|“Garth Ennis’ Battlefields: The Night Witches” #1 on sale in October|
While readers may know his work from hyper-violent genre comics like the legendary religious-themed supernatural western “Preacher” and the superhero satire “The Boys,” writer Garth Ennis gets his biggest kicks out of crafting another kind of tale, stories defined by that ubiquitous acronym: WW2. This October, as part of what Dynamite Entertainment is calling Garth Ennis Month, the fan-favorite writer dives into the real life backdrop that winds his clocks with the first issue of a three-story, nine-part limited series titled “Garth Ennis’ Battlefields.”
“I can’t deny war stories are my favorite genre, and I do get a huge kick out of writing them — probably because even now, my opportunities to do so are few and far between,” Ennis told CBR News. “I do them whenever I can, but in the last ten years you’re talking about the two ‘War Story’ series –which ‘Battlefields’ is a pretty direct thematic sequel too, by the way — ‘Battler Britton’ and ‘Enemy Ace.’ So when I do get the chance to write them, I give them everything I’ve got. As far as I’m concerned, ‘Battlefields’ represents my absolute A-game right now.”
Although the first three-issue arc under the “Battlefields” umbrella — “The Night Witches,” drawn by Russ Braun — will spin an aerial tale of German and Russian fighters in the summer of 1942, Ennis noted that he wrote the arc concurrently with the follow-up stories which zero-in on a different front from the expansive landscape of the second World War. “There’s nothing unique about it, really, it’s the way I write everything — the first third of this year more or less went Boys-Punisher-Crossed-Streets Of Glory-Dan Dare each month, repeating every five weeks until each story was replaced by another,” he said. “So I’m pretty comfortable switching from story to story. With ‘Battlefields,’ it’s given me a pleasant couple of months where I’ve spent 60-80% of my time writing war stories, immersed in the lore and technical details of WW2.”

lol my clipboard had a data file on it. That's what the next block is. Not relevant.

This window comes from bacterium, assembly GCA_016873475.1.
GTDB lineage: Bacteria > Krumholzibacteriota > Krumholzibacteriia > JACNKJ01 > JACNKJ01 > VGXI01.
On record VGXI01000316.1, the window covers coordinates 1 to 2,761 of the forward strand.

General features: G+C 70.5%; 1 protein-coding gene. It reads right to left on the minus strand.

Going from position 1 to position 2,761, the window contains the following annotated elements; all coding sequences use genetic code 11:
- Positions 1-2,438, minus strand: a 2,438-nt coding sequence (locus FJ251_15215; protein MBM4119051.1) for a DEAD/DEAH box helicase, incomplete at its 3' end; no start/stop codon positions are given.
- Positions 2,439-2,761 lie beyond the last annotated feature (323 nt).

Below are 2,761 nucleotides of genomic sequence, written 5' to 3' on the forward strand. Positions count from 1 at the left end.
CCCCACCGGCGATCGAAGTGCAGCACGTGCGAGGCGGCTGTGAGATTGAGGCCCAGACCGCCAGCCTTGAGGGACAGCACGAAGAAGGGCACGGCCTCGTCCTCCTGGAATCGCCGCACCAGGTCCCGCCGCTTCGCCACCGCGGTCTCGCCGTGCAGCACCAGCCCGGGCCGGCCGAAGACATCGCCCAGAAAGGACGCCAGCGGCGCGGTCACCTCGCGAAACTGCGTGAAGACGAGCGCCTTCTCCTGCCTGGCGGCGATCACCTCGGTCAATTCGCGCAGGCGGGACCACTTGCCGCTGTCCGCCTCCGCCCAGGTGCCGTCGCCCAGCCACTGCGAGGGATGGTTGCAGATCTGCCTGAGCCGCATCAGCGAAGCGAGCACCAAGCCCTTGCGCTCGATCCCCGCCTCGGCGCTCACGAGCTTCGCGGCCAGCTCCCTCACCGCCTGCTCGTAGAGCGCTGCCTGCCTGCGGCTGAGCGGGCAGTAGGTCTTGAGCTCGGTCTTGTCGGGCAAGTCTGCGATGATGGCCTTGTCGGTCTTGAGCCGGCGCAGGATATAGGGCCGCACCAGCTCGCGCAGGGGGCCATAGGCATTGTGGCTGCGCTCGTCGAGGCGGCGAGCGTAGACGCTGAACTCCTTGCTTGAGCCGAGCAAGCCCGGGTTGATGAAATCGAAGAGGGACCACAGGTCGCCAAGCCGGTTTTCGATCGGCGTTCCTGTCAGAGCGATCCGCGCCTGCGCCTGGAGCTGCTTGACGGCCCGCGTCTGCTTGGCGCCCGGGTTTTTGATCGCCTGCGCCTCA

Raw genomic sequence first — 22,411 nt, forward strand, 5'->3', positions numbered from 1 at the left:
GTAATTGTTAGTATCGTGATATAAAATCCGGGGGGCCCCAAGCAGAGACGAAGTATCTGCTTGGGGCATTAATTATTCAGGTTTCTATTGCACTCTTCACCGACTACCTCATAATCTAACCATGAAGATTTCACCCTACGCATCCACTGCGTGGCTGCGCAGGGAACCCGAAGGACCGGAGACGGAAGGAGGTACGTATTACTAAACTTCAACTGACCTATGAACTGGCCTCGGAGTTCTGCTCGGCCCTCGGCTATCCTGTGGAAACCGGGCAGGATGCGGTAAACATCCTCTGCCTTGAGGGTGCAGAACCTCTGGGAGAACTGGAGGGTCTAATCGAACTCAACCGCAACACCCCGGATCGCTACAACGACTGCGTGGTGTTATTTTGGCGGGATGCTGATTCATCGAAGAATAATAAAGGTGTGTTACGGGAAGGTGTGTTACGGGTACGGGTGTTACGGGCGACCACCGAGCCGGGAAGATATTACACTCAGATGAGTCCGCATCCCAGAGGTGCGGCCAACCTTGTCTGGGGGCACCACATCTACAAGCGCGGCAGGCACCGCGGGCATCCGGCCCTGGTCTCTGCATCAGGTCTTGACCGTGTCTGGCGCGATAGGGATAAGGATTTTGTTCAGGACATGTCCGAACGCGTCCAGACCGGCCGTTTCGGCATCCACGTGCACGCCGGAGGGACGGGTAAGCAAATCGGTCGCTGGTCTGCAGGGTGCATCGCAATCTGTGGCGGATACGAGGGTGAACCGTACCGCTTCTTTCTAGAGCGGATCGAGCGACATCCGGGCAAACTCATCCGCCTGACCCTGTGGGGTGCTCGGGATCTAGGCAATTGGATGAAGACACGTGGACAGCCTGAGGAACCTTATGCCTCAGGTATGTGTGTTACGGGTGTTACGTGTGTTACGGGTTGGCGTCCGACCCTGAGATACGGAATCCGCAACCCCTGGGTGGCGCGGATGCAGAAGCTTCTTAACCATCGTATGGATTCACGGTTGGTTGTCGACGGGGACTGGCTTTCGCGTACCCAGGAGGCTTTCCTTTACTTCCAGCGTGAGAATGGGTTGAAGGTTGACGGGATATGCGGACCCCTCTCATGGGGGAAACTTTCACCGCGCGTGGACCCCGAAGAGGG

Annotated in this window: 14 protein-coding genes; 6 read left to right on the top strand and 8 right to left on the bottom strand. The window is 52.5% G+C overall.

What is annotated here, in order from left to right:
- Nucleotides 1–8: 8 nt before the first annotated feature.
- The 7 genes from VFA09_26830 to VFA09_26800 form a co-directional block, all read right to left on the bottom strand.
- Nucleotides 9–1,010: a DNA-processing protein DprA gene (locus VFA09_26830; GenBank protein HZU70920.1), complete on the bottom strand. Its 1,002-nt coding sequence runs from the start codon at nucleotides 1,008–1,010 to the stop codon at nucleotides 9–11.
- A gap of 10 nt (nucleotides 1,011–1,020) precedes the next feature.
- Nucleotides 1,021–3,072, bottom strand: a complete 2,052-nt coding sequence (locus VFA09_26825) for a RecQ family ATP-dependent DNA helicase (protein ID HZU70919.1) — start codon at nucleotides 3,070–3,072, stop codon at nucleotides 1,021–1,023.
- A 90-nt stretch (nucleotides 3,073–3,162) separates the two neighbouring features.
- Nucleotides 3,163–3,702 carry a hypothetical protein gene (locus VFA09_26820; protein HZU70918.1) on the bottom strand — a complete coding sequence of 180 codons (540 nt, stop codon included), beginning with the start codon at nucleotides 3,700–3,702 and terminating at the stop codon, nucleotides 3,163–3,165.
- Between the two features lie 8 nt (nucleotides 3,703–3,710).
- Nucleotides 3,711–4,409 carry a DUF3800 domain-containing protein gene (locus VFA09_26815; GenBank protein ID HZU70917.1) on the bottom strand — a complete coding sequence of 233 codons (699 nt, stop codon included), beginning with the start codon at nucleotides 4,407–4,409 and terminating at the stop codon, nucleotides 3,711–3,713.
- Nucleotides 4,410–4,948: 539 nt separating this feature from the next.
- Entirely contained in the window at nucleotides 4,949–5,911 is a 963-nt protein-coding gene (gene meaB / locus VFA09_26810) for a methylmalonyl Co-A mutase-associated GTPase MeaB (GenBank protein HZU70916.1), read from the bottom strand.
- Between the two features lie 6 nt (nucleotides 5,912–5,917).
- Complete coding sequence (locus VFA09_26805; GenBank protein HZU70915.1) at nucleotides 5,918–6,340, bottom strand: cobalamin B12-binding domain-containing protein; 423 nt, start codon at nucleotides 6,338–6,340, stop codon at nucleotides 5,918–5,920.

|“Garth Ennis’ Battlefields: The Night Witches” #2|
But with “The Night Witches” hitting the streets before the subsequent “Dear Billy” and “The Tankies” three-part arcs, it’s pages of rough and tumble dog fighting as drawn by recent “Hellstorm: Son of Satan” penciler Braun that will assault readers first, and Ennis, unsurprisingly, seemed excited at the results he’d seen from his hand-picked collaborator. “Russ is doing a fantastic job. Where he’s really surpassed himself in the first issue, I think, is on a couple of double-page spreads — first with a German infantry platoon meeting a Soviet one at horribly close quarters, then with the Russian women aviators of the title running smack into the enemy defenses, getting their first actual taste of combat. He’s really caught the horror and immediacy of the moment in both scenes; I found myself looking at the pages and thinking, ‘Yes, this is it. This is why I write war stories.’